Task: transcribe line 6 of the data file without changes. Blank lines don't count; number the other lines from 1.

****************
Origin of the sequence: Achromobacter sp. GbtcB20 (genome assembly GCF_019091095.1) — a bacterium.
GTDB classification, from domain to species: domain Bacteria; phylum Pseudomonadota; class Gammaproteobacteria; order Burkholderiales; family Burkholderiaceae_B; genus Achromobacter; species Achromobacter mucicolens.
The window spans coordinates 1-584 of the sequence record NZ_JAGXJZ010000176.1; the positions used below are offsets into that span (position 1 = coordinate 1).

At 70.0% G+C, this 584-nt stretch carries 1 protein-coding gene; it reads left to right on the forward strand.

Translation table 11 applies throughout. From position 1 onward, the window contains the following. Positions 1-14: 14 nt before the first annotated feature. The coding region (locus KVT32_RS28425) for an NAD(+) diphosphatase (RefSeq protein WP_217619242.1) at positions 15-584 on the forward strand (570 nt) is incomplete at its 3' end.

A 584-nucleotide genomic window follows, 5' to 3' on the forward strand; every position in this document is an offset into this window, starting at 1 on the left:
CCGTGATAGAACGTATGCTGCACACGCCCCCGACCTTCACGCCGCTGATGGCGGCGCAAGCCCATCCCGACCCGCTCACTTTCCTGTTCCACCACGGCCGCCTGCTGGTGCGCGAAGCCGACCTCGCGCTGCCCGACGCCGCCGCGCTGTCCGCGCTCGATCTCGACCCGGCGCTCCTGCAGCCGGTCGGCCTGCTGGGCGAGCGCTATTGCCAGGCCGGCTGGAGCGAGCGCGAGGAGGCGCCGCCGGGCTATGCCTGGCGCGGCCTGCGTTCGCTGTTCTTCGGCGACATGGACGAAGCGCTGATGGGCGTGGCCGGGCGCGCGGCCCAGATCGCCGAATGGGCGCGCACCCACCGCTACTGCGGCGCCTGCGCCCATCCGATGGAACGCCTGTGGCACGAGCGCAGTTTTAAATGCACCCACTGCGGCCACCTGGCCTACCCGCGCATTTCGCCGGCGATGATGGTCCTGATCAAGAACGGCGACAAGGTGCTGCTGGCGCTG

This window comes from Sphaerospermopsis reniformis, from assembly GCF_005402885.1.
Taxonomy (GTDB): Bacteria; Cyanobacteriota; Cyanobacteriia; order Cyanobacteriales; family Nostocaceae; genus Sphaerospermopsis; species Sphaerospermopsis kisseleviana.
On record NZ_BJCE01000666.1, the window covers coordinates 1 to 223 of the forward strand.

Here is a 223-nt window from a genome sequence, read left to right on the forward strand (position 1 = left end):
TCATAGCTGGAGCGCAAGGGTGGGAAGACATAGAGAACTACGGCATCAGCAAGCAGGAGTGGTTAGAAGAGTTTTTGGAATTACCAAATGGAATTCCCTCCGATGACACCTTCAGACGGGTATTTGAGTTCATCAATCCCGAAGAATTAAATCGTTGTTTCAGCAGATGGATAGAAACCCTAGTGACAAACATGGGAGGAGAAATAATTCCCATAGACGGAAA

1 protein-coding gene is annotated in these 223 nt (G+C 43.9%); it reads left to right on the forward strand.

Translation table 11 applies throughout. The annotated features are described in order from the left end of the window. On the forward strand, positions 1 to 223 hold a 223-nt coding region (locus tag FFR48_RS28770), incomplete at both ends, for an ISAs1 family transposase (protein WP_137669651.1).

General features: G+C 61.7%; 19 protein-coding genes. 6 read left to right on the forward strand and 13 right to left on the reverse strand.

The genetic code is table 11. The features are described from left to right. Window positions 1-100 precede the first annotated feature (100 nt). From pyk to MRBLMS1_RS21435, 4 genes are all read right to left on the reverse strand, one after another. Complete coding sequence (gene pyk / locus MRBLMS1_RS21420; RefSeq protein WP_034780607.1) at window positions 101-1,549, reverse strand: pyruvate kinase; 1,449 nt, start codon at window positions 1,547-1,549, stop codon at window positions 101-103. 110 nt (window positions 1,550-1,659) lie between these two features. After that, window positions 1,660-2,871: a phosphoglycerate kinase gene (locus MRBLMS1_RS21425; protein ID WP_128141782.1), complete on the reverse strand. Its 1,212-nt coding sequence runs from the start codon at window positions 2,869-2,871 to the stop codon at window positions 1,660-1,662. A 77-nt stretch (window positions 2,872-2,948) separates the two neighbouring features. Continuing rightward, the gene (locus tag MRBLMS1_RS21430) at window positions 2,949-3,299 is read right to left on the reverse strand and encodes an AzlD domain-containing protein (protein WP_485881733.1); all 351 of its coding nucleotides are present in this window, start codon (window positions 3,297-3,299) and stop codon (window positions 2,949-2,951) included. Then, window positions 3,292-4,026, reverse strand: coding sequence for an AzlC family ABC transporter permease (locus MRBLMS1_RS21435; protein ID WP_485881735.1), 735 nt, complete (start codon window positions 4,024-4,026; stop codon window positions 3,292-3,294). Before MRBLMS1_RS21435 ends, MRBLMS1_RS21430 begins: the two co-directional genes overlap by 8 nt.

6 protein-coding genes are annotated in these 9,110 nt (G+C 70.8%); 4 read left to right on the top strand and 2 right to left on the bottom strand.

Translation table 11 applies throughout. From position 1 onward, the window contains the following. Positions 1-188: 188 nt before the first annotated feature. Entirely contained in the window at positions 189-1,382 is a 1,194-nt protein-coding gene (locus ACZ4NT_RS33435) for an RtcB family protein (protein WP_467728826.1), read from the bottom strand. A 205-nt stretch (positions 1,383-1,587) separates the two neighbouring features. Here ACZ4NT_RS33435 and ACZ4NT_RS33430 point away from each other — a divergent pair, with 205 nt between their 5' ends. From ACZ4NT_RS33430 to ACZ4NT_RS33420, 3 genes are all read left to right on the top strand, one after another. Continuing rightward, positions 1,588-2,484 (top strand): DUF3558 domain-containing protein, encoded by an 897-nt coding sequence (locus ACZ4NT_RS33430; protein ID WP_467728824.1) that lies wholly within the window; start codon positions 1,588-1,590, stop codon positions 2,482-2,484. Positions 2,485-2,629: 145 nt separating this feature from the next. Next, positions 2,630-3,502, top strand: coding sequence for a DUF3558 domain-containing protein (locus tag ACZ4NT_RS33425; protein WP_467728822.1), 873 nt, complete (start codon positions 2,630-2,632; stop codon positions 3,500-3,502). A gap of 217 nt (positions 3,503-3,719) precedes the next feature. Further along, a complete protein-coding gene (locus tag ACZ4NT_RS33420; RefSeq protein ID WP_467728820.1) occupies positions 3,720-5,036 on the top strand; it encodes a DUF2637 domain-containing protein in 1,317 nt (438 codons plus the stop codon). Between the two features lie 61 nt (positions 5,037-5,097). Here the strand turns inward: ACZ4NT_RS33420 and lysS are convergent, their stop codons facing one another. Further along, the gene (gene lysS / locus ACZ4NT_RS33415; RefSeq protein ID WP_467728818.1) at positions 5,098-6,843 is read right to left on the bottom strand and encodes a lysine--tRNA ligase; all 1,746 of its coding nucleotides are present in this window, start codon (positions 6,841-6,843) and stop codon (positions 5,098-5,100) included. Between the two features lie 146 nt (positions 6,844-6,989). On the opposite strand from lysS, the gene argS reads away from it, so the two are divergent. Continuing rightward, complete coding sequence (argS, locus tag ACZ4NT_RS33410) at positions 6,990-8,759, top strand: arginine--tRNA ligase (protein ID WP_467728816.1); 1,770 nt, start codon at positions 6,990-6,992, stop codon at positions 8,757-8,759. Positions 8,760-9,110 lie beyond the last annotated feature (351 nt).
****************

A 584-nucleotide genomic window follows, 5' to 3' on the forward strand; every position in this document is an offset into this window, starting at 1 on the left: